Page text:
None of this is to say that the personal dimensions of faith are not important.  We have personal needs, including the need for a personal encounter with God, that we might be strengthened for the work we are given by God to do in the world.  This is what attracts me to the concept of “contemplative engagement.”   We are meant to have contemplative hearts, rooted in the experience of God that is offered to us in the life of prayer and within the context of the church’s sacramental and communal life.  Yet, that contemplation is not meant to be an end in itself.  Rather, it is meant to propel us into the world in a desire to bring the kingdom that we taste in our personal prayer and spirituality into the larger world.  And part of the experience of prayer is to develop a sense of our own personal poverty which points to the places where we need to be transformed.   That should give us a special concern for the material poverty of the poorest among us, for that shows us where transformation needs to happen in the world.

The Christian life is, I believe, meant to be lived in that tension between contemplation and engagement, or put another way, between our personal salvation and the salvation of the world.  It is a misreading of our scriptures and our tradition to think that the conditions of life in this world don’t matter, that we are all simply aiming for eternity.  Any honest reading of the Gospels will show us that Jesus doesn’t let us off that easily.

St. Teresa of Avila perhaps summed this all up best in a prayer which she authored, and which Richard Stearns includes in his book:

Christ has no body on earth but yours, no hands but yours, no feet but yours.  Yours are the eyes through which Christ’s compassion for the world is to look out; yours are the feet with which He is to go about doing good; and yours are the hands with which He is to bless us now.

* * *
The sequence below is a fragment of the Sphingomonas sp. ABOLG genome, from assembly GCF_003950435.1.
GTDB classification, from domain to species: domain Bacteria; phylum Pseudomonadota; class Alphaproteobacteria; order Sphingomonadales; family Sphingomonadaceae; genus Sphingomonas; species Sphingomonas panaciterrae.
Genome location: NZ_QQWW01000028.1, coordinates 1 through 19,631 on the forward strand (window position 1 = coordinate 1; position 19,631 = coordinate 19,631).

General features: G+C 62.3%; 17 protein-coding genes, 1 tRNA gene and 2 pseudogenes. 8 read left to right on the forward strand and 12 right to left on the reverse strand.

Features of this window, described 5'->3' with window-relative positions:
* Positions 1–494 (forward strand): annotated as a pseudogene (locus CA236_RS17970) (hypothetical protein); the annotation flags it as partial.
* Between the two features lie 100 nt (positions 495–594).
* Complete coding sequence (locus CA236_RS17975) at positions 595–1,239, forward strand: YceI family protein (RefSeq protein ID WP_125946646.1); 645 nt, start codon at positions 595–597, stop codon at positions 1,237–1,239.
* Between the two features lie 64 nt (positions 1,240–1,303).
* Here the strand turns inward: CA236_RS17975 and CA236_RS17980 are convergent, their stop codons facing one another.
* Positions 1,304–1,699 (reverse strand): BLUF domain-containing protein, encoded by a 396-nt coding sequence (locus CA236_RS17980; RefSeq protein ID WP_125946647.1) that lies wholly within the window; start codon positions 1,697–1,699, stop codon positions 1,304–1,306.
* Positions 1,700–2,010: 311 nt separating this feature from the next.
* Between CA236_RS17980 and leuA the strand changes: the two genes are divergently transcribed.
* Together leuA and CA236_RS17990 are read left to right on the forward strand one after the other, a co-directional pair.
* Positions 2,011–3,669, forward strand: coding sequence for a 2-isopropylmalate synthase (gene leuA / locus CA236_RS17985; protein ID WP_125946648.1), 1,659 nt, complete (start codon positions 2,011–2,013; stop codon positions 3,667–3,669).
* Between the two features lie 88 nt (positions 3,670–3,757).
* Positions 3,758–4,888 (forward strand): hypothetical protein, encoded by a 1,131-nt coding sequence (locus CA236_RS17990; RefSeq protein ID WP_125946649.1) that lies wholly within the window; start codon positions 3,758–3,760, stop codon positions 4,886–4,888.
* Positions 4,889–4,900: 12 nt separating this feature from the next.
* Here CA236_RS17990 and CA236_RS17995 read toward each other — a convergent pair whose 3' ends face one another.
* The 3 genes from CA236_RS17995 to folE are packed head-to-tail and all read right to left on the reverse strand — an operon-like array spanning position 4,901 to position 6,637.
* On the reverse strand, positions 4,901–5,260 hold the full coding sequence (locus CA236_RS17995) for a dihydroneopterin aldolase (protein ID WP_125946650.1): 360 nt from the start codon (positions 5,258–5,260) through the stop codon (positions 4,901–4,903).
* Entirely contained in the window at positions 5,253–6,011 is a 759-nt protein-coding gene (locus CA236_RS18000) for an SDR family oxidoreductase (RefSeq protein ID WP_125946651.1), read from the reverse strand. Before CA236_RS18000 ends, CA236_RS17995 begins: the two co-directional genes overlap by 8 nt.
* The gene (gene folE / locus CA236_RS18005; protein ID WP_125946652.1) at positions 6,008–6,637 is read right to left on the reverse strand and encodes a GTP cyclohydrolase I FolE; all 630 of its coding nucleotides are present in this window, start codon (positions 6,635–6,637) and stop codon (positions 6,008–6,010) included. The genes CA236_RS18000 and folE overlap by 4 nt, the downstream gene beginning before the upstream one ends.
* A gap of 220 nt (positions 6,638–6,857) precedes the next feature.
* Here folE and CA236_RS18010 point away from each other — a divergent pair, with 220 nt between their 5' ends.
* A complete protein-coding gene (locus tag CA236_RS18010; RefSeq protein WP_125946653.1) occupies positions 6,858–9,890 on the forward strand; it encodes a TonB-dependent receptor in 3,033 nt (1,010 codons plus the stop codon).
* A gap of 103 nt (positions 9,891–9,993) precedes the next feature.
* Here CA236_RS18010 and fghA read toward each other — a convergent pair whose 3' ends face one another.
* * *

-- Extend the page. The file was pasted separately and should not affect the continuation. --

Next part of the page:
St. Paul’s own personal transformation as a follower of Jesus led him to conclude that it was no longer he that lived, but rather, Christ was living in and through him (in Galatians, chapter 2).  In other words, his consciousness had been transformed into a Christ-centered consciousness.  And when Christ begins to live within us, we find we have no other choice than to become his body on earth: his eyes, his feet, his hands, to bring compassion and blessing to a wounded world.  We acquire that consciousness through contemplative prayer supported by sacramental life in community.  We live that consciousness by engagement with the world on behalf of the poor, marginalized and vulnerable among us.

 

Collective Responsibility as a Spiritual Practice

Navigating Election Day and its aftermath this week, I was struck by the assertiveness of the “us and them” mentality.  And I’m not talking about Republicans versus Democrats.  I’m talking about the American public versus our politicians.  This week featured a great deal of talk about what “they” have or have not been able to do for “us”, and what the newly elected “them” will or will not be able to do for “us” over the next two years.  “We” seem ready and willing to blame “them” for our national problems, but there doesn’t seem to be any sense that “we” bear some responsibility for the mess in which we find ourselves.

For a democracy to work, all of its participants must share responsibility for our national life.  It is not enough simply to vote out of a sense of anger and outrage, and expect that those elected will simply fix things, and then enter another cycle of anger and outrage when things don’t get fixed.  We complain about the tone of our national conversation and the endless infighting amongst politicians, infighting which generally leads to nothing being done, and yet we don’t seem to realize that this behavior mirrors what goes on in the larger society outside of Washington.  If we imagine that Washington serves as a mirror of our national life, what does this say about the state of our society as a whole?